Latest Publications

JS Publication October 8, 2014

For-Profit Family Detention: Meet the Private Prison Corporations Making Millions by Locking Up Refugee Families

In this joint report by Grassroots Leadership and Justice Strategies, we review the history of charges of sexual abuse and neglect of children, indifference to medical needs, inadequate and unsanitary food, and brutal treatment by staff, levied in lawsuits, government investigations, and allegations by those held in family detention facilities operated by private, for-profit, prison corporations.  These same corporations are now being contracted by the federal government to detain refugee families arriving at our southern border after fleeing the violence in Central America.

JS Publication August 13, 2014

Justice Strategies CERD Report on Alleviating Impact of Parental Incarceration

In this brief report, Justice Strategies researcher Patricia Allard argues: 1) for judges to be allowed the discretion to sentence parents to alternatives to prison, and 2) to require, under federal and state law, that Family Impact Statements be submitted to the court prior to sentencing determinations.  These arguments form the basis of Justice Strategies' civil society shadow report submission to the 85th Session of the United Nation's Committee on the Elimination of Racial Discrimination (CERD) taking place in Geneva, Switzerland the week of August 10th, 2014.  Follow Pat's reporting from Geneva on our COIP blog, Facebook page and Twitter feeds.

JS Publication August 13, 2014

Justice Strategies Testifies before US Dept. of State on Border Crossing Prosecutions

In this testimony provided to the US Department of State, Justice Strategies' Director, Judith Greene discusses our concerns with the tremendous increase in misdemeanor and felony prosecutions filed against those crossing the border under 8 U.S.C. Sec. 1325 and Sec. 1326, respectively, from 2002 to 2013.   In addition, we express our concerns with the segregated, sub-standard prisons being exclusively administered by private, for-profit prison corporations under contract to the US Bureau of Prisons.  This testimony is provided as part of the reveiw of the US government by the UN Committee on the Elimination of Racial Discrimination being conducted in Geneva.  Follow our reporting on the proceedings in Geneva on Facebook and Twitter.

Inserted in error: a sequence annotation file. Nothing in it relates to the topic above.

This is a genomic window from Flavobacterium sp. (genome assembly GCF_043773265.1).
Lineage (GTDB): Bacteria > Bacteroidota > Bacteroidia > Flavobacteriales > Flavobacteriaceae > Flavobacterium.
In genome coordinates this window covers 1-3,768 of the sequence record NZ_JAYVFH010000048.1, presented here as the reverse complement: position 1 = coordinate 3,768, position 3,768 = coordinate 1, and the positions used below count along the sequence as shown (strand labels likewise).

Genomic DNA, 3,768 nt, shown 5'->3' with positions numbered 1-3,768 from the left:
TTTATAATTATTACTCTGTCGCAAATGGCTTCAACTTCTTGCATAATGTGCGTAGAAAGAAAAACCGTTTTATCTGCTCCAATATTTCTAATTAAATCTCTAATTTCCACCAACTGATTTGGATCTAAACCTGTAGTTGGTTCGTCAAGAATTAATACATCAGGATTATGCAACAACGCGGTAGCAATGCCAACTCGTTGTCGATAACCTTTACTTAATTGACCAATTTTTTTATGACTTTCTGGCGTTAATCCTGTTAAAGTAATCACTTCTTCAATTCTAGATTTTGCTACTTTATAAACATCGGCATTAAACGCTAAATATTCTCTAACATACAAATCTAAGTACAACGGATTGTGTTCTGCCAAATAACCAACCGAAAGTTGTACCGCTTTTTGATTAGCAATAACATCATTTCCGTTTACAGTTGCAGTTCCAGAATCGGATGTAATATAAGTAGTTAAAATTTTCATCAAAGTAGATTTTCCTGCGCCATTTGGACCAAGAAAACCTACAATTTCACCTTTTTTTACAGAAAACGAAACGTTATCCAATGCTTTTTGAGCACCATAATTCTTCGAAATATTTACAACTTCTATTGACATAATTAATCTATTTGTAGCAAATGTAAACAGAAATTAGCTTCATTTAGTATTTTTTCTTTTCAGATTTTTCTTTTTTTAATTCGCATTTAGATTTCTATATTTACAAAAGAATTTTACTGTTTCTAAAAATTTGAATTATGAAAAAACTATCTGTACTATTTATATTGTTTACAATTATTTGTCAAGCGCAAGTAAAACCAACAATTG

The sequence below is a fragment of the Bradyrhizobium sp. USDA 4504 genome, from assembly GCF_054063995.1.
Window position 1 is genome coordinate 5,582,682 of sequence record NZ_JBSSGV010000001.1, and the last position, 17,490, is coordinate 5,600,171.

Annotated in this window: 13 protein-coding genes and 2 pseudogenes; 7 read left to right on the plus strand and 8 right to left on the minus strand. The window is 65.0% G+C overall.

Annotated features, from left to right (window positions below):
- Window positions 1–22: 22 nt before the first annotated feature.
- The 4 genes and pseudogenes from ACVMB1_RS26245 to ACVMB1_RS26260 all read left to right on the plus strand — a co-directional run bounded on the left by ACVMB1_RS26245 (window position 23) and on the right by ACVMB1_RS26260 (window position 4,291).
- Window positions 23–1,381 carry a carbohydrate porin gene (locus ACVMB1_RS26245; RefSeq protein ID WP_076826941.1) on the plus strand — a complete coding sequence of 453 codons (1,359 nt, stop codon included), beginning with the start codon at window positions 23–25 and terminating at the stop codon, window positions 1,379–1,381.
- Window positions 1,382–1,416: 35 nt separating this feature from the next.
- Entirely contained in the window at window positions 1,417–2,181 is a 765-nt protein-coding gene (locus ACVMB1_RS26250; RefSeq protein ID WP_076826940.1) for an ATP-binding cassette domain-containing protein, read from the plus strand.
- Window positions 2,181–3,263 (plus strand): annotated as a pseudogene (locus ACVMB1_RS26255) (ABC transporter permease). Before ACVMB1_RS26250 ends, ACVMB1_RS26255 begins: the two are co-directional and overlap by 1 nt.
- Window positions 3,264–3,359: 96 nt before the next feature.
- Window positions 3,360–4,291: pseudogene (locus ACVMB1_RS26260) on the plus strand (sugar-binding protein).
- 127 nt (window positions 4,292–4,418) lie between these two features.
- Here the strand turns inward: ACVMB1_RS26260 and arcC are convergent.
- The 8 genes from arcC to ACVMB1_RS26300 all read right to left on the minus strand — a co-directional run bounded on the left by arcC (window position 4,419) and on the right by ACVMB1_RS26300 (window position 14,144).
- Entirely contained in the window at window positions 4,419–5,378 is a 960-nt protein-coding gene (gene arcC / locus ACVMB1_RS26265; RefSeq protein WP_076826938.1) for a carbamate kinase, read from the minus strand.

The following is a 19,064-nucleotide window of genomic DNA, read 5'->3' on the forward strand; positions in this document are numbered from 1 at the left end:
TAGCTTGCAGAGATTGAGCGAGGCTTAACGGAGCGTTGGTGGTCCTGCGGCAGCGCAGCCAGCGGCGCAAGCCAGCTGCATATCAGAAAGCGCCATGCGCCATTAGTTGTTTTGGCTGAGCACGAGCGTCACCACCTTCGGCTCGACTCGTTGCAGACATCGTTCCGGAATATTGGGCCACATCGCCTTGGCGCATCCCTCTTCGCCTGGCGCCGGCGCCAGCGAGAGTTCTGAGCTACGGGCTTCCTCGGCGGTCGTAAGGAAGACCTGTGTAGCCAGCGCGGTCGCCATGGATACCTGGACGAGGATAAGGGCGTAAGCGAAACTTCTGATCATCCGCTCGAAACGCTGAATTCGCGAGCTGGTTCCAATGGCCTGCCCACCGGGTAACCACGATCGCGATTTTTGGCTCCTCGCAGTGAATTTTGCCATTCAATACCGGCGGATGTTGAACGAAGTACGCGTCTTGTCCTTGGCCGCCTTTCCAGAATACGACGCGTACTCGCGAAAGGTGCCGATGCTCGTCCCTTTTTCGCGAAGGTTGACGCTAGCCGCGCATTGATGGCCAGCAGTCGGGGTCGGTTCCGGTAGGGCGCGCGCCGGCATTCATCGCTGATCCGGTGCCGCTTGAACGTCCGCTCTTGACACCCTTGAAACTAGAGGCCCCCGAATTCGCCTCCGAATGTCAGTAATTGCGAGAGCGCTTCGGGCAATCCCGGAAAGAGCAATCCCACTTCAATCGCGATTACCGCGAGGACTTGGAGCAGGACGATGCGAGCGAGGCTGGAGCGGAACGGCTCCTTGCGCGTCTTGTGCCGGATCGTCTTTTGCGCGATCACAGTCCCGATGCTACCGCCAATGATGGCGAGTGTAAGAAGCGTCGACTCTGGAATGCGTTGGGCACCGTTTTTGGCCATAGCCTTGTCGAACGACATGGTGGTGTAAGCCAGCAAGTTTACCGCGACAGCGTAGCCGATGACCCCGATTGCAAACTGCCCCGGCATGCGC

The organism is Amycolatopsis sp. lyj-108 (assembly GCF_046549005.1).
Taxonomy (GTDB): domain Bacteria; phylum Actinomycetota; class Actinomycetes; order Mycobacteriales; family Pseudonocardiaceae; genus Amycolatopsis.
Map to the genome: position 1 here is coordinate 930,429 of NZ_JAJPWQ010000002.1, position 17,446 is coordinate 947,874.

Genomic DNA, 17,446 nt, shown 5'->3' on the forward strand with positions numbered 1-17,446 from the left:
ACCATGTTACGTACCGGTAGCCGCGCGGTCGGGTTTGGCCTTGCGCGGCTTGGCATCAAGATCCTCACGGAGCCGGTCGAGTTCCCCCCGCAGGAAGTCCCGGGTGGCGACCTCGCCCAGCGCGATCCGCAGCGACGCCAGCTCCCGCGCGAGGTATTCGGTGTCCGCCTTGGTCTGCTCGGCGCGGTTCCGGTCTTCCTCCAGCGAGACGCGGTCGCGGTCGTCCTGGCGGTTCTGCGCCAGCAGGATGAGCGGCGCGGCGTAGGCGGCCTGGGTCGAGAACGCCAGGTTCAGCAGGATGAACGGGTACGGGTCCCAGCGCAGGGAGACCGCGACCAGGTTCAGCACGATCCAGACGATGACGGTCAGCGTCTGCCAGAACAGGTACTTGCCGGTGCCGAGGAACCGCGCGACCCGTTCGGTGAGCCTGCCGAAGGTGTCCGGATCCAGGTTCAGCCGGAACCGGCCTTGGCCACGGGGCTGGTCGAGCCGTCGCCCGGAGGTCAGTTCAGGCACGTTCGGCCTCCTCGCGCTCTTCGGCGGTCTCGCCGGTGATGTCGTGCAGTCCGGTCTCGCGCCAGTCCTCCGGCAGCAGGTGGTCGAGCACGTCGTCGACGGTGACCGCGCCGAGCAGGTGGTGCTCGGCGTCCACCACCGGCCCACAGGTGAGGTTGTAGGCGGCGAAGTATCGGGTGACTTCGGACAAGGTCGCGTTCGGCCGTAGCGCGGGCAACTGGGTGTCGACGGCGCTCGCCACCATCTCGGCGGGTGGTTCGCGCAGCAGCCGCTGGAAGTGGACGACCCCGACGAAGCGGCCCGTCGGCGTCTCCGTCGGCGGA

JS Publication April 16, 2013

Ending Mass Incarceration: Charting a New Justice Reinvestment

Justice Strategies Director, Judith Greene, has co-authored Ending Mass Incarceration: Charting A New Justice Reinvestment, with Vanita Gupta and Kara Dansky of the American Civil Liberties Union, Malcolm Young of Northwestern University Law School's Bluhm Legal Clinic, James Austin of the JFA Institute, Eric Cadora of the Justice Mapping Center, Todd Clear of Rutgers University, Marc Mauer and Nicole Porter of The Sentencing Project, and Susan Tucker, the former Director of The After Prison Initiative at the Open Society Foundations.

The paper traces the history and examines the impact of Justice Reinvestment (JR) since its inception a decade ago to its current incarnation as a national initiative.

The primary conclusion is that while JR has served to soften the ground for criminal justice reform, it has not achieved significant reductions in the correctional populations or costs in most of the states in which it has been conducted. This is in contrast to its original intent: to reduce corrections populations and budgets and reinvest in high incarceration communities to make them safer, stronger, and more equitable. Read more »

JS Publication September 13, 2012

Privately Operated Federal Prisons for Immigrants: Expensive. Unsafe. Unnecessary

Presented before a House of Representatives briefing sponsored by Rep. Jared Polis of Colorado on September 13, 2012, Privately Operated Federal Prisons for Immigrants: Expensive, Unsafe, Unnecessary chronicles the May 2012 Adams County Correctional Center uprising in Natchez, Mississippi, a private for-profit facility operated by Corrections Corporation of America, under contract with the Federal Bureau of Prisons. The report details some of the tragic personal consequences for Juan Villanueva, his family, and others caught in the midst of the horrific conditions at the facility, leading to the insurrection. The report weaves into this narrative a look at the rise and fall of the private prison industry, and its resurrection through the benefit of federal contracts to detain and imprison undocumented immigrants, in an atmosphere of moral panic after the 9/11 terrorist attacks.